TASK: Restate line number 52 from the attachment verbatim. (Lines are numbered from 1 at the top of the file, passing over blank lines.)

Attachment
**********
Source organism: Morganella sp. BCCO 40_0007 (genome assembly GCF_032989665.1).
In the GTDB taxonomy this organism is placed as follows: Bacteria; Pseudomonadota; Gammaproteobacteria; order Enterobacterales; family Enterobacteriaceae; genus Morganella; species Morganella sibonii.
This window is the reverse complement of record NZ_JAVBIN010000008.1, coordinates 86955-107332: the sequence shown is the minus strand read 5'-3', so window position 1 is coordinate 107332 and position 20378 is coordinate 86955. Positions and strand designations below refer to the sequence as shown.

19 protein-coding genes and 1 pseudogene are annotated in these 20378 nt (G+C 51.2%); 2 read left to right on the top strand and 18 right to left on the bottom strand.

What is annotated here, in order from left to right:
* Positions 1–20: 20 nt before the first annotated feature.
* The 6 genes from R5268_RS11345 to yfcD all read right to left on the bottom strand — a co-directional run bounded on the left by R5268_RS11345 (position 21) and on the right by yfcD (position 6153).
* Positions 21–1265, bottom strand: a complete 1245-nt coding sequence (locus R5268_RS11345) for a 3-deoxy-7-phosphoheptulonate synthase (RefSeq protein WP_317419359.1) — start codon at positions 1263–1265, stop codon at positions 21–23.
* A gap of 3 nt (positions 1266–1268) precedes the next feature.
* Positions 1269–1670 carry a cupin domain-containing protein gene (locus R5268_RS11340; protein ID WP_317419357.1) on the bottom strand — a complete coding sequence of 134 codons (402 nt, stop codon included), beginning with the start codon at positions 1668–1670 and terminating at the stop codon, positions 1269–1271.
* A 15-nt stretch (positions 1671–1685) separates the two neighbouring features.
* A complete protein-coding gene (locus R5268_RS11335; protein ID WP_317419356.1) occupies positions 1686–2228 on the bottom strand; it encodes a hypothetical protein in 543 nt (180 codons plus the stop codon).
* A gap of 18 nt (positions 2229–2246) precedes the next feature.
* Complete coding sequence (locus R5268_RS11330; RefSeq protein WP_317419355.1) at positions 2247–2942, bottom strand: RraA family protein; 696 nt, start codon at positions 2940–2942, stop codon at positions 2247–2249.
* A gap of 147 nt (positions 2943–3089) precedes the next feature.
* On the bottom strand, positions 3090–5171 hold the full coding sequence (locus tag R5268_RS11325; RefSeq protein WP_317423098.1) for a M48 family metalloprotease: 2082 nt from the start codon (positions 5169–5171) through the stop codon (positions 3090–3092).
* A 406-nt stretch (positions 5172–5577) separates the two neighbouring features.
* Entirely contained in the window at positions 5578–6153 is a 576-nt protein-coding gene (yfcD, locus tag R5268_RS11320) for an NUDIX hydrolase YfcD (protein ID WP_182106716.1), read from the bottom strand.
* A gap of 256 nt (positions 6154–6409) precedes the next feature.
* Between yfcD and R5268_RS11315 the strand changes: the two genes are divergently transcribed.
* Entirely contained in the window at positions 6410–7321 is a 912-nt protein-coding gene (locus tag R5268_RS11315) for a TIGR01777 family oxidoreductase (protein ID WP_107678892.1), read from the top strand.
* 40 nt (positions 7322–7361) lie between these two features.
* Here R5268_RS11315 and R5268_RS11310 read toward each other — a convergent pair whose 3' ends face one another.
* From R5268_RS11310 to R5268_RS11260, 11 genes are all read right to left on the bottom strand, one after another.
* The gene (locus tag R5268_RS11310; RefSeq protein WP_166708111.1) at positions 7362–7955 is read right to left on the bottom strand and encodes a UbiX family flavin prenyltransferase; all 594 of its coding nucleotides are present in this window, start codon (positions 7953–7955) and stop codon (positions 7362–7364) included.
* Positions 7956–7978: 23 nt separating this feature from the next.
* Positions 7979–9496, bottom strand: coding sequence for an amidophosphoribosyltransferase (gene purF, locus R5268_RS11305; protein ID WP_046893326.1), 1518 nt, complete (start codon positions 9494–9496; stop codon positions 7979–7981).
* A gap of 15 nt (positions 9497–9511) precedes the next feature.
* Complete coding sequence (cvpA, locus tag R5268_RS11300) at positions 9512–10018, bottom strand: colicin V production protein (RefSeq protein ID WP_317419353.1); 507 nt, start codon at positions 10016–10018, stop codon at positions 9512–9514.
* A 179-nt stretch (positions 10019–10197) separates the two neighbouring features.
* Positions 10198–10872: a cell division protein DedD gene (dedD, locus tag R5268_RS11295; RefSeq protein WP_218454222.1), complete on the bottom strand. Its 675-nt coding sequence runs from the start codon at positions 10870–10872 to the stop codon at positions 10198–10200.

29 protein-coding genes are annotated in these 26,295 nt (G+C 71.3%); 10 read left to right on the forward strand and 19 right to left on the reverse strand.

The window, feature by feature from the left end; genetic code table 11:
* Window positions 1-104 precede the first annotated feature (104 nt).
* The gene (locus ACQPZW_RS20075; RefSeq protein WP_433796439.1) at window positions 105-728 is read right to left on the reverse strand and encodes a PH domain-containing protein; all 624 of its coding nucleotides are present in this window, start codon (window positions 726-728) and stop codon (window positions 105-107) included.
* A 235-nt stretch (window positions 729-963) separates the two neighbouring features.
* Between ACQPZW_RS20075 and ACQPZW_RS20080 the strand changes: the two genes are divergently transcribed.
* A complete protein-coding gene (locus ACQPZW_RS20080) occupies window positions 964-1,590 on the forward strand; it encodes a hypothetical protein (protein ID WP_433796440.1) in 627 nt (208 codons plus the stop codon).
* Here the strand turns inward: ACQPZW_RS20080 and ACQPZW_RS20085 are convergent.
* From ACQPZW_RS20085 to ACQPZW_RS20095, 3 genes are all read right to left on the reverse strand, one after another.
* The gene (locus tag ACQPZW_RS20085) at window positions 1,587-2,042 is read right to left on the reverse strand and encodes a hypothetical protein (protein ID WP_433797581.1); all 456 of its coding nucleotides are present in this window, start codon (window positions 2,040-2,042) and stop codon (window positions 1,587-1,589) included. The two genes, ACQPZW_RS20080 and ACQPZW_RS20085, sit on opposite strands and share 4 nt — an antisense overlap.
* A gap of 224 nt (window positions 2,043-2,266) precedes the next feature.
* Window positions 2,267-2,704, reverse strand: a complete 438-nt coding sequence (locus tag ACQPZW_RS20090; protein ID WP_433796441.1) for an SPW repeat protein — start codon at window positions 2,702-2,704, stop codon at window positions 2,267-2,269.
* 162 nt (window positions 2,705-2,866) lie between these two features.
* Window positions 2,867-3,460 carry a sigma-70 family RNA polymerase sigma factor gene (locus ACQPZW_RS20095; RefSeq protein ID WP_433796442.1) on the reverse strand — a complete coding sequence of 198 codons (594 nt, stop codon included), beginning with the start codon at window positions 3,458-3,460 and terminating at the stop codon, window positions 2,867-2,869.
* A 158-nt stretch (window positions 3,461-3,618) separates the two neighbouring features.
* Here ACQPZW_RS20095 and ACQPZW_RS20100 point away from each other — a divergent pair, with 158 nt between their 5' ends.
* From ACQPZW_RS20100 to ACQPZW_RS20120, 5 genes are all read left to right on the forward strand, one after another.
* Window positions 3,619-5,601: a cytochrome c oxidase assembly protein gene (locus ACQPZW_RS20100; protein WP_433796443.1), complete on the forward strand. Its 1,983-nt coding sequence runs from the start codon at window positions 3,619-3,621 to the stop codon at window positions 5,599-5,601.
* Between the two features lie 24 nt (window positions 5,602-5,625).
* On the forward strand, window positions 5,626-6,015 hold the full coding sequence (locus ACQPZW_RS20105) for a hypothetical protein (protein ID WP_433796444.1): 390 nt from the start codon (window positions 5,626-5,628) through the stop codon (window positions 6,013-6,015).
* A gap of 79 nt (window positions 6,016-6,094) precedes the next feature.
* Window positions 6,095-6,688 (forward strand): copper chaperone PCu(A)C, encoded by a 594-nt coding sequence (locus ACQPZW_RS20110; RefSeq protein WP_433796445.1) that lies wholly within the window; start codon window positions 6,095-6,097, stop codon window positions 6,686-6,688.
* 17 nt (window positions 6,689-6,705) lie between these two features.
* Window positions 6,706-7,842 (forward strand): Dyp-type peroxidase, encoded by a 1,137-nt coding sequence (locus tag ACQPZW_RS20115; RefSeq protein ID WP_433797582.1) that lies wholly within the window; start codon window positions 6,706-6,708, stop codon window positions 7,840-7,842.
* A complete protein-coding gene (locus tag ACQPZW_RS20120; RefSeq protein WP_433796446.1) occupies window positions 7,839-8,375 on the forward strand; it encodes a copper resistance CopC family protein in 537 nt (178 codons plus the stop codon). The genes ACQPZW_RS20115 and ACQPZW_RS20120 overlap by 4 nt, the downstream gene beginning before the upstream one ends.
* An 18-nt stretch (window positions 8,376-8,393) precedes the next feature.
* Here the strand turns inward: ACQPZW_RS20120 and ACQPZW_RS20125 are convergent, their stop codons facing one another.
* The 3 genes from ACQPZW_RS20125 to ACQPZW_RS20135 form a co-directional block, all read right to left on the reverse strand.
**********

* A gap of 79 nt (window positions 6,016-6,094) precedes the next feature.